Great brands tell great stories. It’s this unique ability to communicate their ‘why’ that forms the foundation to their success and longevity.

In today’s consumer driven society, customer loyalty leaves a lot to be desired. One minute we’re shopping at Tesco, the next, we’re walking through the doors and filling our trollies in Aldi. It’s a dog eat dog world, and one which unfortunately leaves a lot of retailers behind. For example; in 2018 we said goodbye to our childhood favourite Toys ‘R’ Us, and Maplin too – who were previously one of the UK’s market-leading electrical brands.

So, why is this?

Well considering consumer spending has dropped by 0.7 per cent this year, it’s now time for brands to stand up and engage with their customers. For me, this is why these stores (listed above) fell by the weigh side. They ultimately failed to connect with their audience, and give the consumer what they expect in this day ’n’ age. As social creatures, us modern day adults want to feel special, to feel part of a club, and to be given an experience like never before. It’s for this reason why brands have to communicate their story and trigger that all important ‘gut reaction’ when making that buying decision. 

As designers, we play a vital role in helping brands to, first of all, understand their purpose and find their all important why. Why do they get up in the morning? Why do they do what they do? Why, why, why! Once understood, we can then begin to tell that all important story. For me a brand’s story is the single most important piece of information, and should never be overlooked. The power of storytelling will ultimately connect with the consumer and subconsciously engage with them leading to a greater chance of loyalty to that particular brand – story-selling. 

To illustrate this point, take a look at the example below:

All the decisions we make start from the top and by the top, I mean the brain. But our brains become a brands enemy. The brain is where we make the majority of our decisions, but these are almost always – rational decisions. ‘Shall I buy this? Hmm… let me think about it… Naa I can do without it.’ It’s very rare we will make an impulsive decision when the brain gets involved. That’s why story telling needs to work much harder and engage these four areas. We then move down to the sense’s – how does it look visually? How does it smell? Can I taste it? Now we’re doing better and we’re more likely to engage. When we bring the heart into the mix, the brands story is really gathering traction and doing its job. We now feel warm and at ease with the brand – we LOVE this brand and can’t be without it. It makes us feel good to hold its products. Their store appeals to all of our senses, as we buy into the experience they provide.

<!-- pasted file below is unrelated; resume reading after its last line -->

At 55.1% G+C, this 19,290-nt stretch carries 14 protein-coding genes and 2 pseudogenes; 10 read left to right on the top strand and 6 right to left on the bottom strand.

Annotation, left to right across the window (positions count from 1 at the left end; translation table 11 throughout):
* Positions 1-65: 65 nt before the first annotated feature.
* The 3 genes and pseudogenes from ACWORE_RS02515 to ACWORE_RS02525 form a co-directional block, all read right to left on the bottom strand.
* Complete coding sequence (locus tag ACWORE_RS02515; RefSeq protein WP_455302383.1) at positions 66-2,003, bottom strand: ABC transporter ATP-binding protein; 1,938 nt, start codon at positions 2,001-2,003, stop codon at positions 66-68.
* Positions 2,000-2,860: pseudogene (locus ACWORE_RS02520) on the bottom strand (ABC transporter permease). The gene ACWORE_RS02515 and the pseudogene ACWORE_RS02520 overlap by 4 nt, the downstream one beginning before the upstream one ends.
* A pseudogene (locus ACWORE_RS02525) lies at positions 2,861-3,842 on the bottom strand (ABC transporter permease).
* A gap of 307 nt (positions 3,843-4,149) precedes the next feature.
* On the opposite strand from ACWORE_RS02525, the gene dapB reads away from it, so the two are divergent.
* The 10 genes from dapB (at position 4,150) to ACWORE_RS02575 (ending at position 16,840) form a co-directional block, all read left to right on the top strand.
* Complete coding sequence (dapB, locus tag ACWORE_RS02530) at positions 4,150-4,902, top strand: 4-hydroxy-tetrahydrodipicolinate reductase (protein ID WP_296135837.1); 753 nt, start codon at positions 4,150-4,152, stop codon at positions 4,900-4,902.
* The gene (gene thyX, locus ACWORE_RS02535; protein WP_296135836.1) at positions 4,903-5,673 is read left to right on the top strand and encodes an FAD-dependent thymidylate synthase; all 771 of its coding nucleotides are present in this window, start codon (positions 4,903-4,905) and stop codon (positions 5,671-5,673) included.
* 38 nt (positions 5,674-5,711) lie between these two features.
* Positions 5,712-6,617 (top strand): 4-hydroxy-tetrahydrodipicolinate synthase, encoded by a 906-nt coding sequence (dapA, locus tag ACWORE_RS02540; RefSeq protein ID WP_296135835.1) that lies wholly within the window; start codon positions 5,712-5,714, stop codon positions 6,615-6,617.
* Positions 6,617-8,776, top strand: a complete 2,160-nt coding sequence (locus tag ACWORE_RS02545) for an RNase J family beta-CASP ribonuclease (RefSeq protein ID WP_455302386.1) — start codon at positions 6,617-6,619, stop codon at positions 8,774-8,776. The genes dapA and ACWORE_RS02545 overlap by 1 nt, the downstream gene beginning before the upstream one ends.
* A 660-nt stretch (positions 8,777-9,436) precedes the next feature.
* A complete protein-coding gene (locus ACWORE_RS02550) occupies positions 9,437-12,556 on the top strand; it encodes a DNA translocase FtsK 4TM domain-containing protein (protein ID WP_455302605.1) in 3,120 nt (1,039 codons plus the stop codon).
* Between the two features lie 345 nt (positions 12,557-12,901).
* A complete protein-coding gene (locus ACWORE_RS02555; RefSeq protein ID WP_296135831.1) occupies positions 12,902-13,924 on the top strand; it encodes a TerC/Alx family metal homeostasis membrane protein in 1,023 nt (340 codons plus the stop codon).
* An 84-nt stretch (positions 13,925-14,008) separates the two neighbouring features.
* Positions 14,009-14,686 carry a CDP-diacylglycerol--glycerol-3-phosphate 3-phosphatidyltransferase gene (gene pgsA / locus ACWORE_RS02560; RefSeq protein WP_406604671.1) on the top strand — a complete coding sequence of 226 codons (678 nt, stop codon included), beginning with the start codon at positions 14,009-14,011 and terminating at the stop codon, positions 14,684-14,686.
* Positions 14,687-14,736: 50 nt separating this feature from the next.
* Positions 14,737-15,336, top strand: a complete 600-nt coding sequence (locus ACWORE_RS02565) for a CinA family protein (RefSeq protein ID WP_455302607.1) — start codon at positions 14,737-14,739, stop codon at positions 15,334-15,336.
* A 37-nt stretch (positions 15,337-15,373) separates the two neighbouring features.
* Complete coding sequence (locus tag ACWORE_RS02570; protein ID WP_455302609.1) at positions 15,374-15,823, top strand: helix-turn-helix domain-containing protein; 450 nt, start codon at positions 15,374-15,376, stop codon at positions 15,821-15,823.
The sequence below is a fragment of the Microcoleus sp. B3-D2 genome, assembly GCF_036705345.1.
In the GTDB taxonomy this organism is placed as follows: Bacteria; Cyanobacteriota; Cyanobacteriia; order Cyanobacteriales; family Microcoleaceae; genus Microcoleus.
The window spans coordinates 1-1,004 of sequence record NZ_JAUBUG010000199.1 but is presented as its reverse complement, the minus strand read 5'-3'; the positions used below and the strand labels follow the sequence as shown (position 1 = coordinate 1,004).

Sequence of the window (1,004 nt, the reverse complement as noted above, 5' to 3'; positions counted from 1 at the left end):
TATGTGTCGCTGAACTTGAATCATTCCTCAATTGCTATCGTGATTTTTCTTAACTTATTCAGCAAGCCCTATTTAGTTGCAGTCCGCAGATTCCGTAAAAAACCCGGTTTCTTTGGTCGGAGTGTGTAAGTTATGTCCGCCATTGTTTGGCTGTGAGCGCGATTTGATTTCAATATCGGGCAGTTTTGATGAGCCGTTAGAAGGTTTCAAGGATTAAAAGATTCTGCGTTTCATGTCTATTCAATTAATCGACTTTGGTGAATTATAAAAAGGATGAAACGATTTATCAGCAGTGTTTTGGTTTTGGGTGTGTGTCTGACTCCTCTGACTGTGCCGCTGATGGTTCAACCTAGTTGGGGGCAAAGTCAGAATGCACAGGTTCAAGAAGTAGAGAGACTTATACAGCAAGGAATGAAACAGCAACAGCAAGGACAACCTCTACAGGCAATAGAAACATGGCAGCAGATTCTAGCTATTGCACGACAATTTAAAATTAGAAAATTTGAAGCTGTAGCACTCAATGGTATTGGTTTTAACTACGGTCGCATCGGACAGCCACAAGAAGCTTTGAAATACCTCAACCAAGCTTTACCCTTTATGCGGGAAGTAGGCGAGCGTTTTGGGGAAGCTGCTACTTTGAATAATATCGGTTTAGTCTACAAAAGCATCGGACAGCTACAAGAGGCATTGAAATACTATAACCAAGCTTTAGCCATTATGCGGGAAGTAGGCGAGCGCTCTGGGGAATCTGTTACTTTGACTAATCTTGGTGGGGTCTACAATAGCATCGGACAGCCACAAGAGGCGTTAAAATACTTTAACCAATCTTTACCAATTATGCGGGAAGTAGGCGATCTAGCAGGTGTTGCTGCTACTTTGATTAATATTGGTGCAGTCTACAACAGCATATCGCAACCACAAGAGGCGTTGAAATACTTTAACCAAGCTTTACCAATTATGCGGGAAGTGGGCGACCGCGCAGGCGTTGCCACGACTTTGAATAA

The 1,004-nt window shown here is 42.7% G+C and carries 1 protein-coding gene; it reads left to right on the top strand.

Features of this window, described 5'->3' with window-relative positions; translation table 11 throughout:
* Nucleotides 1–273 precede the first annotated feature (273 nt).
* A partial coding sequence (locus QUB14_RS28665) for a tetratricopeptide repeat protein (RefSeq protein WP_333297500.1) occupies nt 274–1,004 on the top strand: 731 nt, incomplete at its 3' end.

However, non of these are as important as the fourth – a ‘gut reaction’. It is the most powerful part of the human body that kicks in when we make decisions. When the gut kicks in, all rational thinking goes out of the window and we just have to have it, and ultimately give our lives to that brand. If a brand can hit the gut then they’ve ticked all the boxes – and welcome a new customer to their club.

Take Apple, Beats or Spotify for example. Here we see great brands telling great stories on multiple levels. We trust them and feel loyal to them because we believe in them. I can’t remember the last time I followed my brains decision when it comes to upgrading my mobile. I’m as loyal as they come to the iPhone – even though there’s far better on the market. 

When working with brands, it’s easy to give them a nice logo, or beautiful pieces of visual communication. Us designers get great pleasure from making something look aesthetically pleasing, which for me is highly rewarding – however, this is not how the project should begin. This is not the starting point. You start at the bottom, the depths if you like – the story. Once you’ve grasped this, the aesthetics follow. The aesthetics become the shop front to the goods that lie inside. A great brand story is what’s gets the goods in the first place, and what keeps them there. 

The next time you look at a brand let’s not overlook the importance of their story. And always, trust your gut.